Grantee Editorial: How did Israeli democracy come under threat? Follow the money

American Jewish donors have helped to subsidize Israel’s drift into illiberalism

Last week, 15 major American Jewish philanthropists released an open letter calling on Prime Minister Benjamin Netanyahu to reconsider the planned decimation of the Israeli Supreme Court, which would eliminate any system of checks and balances and allow the sitting government to carry out even more drastic measures to erode democracy.

It’s crucial that philanthropists and major Jewish leaders are beginning to speak out now. And it’s time for a reckoning about how American Jewish money has helped to drive the attack on democracy, including the ongoing occupation and the chipping away of basic civil rights. 

And it’s also time to be honest about the vacuum centrist and liberal Jews have created by either avoiding investment in Israel altogether, or by giving to projects perceived as apolitical. This vacuum has allowed these right-wing funders to drive Israel further and further toward fascism. Rather than walk away from Israel now, donors concerned about the future of Israel must respond by investing in human rights and civil society groups that have been fighting for democracy for years.

Progressive American Jews who criticize Israel are accustomed to hearing the complaint that one shouldn’t try to influence the policy of a country where they don’t live. This attack oozes with hypocrisy as right-wing donors have no compunction about pouring billions of dollars into advancing right-wing policies in Israel, funding settlement growth and even supporting the violent extremists who now have outsized power in the Israeli government. 

There has been no full accounting of the influence of U.S. Jewish money on Israeli politics, but a good place to start is with the Kohelet Policy Forum, a conservative Israeli think tank funded almost entirely by two American billionaires, Jeffrey Yass and Arthur Dantchik. As reported by Haaretz, the judicial overhaul bill that is driving Israelis to the streets was the brainchild of the Kohelet. Additional funding for Kohelet comes from the U.S.-based Tikvah Fund, best known for its financial support of the publication Tablet and for fellowships that teach conservative ideas to middle school through college students and Jewish educators.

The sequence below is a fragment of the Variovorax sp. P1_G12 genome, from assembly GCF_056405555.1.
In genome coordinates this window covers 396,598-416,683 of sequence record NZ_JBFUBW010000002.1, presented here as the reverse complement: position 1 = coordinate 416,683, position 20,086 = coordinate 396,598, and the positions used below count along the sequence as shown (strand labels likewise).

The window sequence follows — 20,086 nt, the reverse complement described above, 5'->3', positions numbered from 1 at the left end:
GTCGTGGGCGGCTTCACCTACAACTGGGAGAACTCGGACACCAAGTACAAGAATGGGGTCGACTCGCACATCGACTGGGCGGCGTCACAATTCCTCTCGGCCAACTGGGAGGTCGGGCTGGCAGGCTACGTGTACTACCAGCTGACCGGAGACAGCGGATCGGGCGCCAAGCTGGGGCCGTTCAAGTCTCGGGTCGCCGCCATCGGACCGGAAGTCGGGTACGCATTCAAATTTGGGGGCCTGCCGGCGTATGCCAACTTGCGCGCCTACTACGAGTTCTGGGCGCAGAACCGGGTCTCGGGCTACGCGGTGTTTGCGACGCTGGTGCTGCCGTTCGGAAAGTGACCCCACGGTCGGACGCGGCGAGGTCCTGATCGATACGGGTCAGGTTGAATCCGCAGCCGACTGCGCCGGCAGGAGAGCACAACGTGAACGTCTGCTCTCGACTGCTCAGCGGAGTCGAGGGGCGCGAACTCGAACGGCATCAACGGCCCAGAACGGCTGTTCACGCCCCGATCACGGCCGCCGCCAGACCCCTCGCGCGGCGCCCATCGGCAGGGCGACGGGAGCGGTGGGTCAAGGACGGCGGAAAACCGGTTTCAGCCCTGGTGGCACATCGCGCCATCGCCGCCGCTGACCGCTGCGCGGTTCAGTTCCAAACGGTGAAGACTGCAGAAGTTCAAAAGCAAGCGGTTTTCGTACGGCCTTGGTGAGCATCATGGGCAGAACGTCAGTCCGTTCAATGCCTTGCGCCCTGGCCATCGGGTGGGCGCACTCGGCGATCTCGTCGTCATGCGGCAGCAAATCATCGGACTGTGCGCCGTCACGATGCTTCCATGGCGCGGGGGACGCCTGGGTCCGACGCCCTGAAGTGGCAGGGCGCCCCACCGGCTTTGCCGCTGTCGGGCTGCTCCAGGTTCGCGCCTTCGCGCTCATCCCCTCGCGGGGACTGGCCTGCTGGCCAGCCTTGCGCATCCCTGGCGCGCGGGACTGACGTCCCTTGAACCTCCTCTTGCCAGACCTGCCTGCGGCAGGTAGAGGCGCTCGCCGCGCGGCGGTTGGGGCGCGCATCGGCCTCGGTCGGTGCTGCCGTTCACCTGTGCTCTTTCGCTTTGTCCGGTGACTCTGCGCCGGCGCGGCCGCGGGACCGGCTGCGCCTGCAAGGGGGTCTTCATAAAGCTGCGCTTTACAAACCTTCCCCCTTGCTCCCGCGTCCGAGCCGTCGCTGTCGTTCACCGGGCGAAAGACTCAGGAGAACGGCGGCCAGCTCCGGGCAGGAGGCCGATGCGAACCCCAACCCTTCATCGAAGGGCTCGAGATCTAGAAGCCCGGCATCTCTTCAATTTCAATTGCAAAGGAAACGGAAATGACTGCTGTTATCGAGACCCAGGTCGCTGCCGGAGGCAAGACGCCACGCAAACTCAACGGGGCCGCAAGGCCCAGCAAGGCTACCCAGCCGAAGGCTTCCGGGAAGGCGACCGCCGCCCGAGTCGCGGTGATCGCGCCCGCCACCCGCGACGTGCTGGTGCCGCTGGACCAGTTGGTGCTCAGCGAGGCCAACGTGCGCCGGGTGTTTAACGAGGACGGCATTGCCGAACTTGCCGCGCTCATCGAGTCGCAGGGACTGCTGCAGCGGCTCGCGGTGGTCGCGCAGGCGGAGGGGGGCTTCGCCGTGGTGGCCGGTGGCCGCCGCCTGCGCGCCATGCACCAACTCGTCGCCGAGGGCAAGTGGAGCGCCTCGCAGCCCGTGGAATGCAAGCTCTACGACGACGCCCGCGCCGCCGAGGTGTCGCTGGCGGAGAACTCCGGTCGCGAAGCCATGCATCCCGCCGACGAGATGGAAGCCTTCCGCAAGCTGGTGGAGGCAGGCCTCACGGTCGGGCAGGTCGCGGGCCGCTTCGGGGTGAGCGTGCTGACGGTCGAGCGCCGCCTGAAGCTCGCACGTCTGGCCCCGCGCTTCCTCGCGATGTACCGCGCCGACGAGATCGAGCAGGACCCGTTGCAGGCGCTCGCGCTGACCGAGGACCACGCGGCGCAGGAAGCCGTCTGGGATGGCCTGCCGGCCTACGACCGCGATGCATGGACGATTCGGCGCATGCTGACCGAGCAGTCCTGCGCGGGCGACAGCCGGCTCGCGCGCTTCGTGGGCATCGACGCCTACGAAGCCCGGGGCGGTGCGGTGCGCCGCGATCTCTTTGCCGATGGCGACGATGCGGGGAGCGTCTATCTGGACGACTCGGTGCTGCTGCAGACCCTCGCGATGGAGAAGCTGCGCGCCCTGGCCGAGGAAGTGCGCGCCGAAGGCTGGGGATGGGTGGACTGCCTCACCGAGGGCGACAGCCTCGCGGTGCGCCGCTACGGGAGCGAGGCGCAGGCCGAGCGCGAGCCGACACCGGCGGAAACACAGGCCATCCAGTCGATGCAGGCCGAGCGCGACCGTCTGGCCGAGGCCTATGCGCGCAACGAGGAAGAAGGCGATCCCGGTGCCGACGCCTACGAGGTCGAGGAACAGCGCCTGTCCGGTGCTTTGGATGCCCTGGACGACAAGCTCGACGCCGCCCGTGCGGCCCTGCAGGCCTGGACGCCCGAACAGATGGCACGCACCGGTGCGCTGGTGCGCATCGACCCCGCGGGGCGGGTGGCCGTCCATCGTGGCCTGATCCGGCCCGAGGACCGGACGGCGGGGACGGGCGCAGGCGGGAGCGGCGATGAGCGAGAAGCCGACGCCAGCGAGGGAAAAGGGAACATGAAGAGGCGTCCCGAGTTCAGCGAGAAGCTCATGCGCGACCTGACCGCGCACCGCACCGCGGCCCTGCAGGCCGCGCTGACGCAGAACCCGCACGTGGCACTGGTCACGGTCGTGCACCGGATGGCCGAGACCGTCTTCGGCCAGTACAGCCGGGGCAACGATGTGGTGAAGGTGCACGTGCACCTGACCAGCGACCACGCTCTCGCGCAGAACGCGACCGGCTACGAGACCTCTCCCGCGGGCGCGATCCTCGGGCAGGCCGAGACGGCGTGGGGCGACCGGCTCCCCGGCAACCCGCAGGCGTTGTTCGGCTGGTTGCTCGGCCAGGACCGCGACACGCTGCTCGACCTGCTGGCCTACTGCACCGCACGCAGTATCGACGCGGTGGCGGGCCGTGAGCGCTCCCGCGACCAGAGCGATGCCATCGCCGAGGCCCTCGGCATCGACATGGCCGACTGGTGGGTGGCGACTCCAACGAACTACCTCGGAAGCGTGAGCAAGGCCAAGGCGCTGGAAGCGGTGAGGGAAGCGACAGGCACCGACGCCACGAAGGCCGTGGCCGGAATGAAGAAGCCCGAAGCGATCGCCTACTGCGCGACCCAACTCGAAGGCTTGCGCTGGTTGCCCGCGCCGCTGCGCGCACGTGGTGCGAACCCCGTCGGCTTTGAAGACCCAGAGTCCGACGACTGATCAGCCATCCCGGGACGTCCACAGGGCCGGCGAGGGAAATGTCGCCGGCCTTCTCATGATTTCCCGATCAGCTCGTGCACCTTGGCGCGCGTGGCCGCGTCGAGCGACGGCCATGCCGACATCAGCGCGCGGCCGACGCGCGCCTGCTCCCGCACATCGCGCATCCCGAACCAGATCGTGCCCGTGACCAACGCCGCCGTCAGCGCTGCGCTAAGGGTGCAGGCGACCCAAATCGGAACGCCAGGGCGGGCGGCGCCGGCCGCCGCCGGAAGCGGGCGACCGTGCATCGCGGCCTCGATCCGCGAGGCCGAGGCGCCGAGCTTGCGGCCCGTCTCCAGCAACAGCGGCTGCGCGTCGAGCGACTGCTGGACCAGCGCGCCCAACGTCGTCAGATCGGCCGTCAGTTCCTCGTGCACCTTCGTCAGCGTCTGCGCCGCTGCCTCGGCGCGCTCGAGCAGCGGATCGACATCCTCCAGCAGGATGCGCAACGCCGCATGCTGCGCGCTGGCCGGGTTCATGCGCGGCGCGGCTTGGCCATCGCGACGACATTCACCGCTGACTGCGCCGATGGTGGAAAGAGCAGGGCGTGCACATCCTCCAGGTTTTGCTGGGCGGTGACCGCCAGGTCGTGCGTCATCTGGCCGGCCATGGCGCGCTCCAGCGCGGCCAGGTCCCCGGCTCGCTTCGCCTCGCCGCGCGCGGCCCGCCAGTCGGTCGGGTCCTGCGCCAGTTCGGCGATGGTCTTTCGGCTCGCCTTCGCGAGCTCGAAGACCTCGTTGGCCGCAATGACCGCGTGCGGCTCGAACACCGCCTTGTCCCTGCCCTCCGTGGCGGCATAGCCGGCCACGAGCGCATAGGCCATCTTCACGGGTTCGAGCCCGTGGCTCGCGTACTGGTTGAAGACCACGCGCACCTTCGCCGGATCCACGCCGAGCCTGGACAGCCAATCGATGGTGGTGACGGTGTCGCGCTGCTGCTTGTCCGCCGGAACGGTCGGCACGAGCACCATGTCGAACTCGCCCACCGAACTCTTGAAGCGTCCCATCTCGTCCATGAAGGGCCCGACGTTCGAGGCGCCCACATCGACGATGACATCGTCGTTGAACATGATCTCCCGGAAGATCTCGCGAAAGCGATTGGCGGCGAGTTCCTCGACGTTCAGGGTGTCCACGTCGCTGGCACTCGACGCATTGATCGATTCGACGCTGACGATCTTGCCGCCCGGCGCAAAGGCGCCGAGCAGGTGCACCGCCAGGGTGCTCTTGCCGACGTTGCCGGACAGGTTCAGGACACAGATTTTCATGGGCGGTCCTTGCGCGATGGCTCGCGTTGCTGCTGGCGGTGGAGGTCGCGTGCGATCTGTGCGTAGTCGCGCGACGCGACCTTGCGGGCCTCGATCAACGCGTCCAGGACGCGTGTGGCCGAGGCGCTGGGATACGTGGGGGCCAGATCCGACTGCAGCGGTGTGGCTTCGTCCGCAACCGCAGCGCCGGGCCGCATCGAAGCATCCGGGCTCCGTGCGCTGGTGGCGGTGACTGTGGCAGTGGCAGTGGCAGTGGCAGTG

Over the past decade, Kohelet has been behind countless right-wing efforts in Israel, including drafting the nation-state law, which legalizes discrimination against Palestinian citizens of Israel; rewriting Israeli textbooks to push a right-wing religious Zionist perspective and advancing bills that would weaken the social safety net.

Right-wing American Jews have even funded the rise of Otzma Yehudit, the violent extremist party with outsized influence in the current government. Central Fund of Israel sends some $45 million a year to Israel, and has been the primary U.S. engine for donations to groups such as Honenu — a legal aid organization that defends Jewish Israelis accused of terrorism against Arabs, and the professional home of Otzma Yehudit leader Itamar Ben-Gvir — as well as for organizations that funnel cash to Lehava, a militant anti-assimilation group which engages in violence and incitement against Palestinians and leftist Israelis. 

This article was written by one of the Dorot Foundation’s grantees, Jill Jacobs, and was originally published on Forward’s website – you can see it here.

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